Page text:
“But now, I’ve played in the All-Star Games; I’ve scored 30 points, 40 points before; had a triple-double before. I feel individually, like stats and stuff, I feel like I did my job with that and I established myself. But it’s about winning championships, and the first thing I got to get out of my head is ‘I.’ It’s like, ‘I want to win a championship.’ It’s not about that because one guy doesn’t win it, two guys don’t win it, three guys don’t win it. So it’s about the whole team, the whole organization winning a championship.”
No. 2: Noah ’100 percent’ ready for opener — Bulls All-Star center Joakim Noah appeared in just one preseason game and was sidelined the rest of the exhibition season with a groin strain that left his availability for Tuesday’s season opener against Miami (8 p.m. ET, TNT) up in the air. But following Sunday’s practice in Chicago, the big man declared himself ready to go for Tuesday night, writes our own Steve Aschburner:
Noah had made just one preseason appearance after slipping in practice and suffering a groin strain early in camp. Several days earlier, both he and Hinrich seemed like longshots at best to face the Heat, from listening to coach Tom Thibodeau. But Noah told reporters at the team’s practice facility Sunday that missing the final tune-up against Denver Friday was a precaution only.
As competitive as he is, and as aware of the inevitability of getting through the two-time defending champs if his team hopes to chase a title, Noah figured to be straining at the leash if he had to sit out.
“Every time you play against Miami, it’s a statement,” Noah said. “In the beginning of our season, we’re a hungry group. It’s one of 82 but we know that every time we play against Miami it’s important.”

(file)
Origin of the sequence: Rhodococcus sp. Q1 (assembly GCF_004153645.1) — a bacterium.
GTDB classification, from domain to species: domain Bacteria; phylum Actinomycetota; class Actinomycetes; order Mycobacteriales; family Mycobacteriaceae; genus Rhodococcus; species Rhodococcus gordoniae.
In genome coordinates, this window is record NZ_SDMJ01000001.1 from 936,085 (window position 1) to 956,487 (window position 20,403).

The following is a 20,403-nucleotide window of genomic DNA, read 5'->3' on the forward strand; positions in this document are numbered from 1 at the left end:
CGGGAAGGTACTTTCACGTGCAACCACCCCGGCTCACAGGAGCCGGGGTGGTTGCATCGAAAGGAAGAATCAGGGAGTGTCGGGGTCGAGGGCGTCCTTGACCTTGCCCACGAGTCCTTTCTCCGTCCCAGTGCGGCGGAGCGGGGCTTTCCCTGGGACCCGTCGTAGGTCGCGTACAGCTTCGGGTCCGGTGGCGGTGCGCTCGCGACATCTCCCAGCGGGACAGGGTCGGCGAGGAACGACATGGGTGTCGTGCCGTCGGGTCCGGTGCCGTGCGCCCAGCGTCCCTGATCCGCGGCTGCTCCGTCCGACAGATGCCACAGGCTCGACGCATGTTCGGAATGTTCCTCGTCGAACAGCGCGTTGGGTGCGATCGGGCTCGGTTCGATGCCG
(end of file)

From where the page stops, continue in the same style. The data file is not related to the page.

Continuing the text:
Noah didn’t seem concerned about a drop in his conditioning, though that seems likely to cut into his minutes after his limited October play. Hinrich, who suffered a concussion Oct. 18 and also was coping with a sore shoulder, endured a rigorous practice Sunday without setback.
No. 3: Nash may sit out second game of back-to-backs — Lakers point guard Steve Nash entered training camp saying how he was feeling better than he was last season, when he missed 32 games with various injuries and was a shell of himself. But Nash averaged just 4.0 ppg and 3.6 apg in 18.4 minutes during the preseason and coach Mike D’Antoni says he may consider giving Nash more rest this season, writes Dave McMenamin of ESPNLosAngeles.com:
Lakers coach Mike D’Antoni said he is considering not having Nash play through the entire early schedule, which includes a back-to-back this week at home against the Clippers and on the road against the Golden State Warriors, followed by a third game in four nights back in L.A. against the San Antonio Spurs on Friday.
“There’s a possibility,” D’Antoni said of Nash sitting out against Golden State. “We have to talk about it. I haven’t talked to him. Obviously we’ll see how he feels in the next couple of days, but it’s very possible that he sits out.”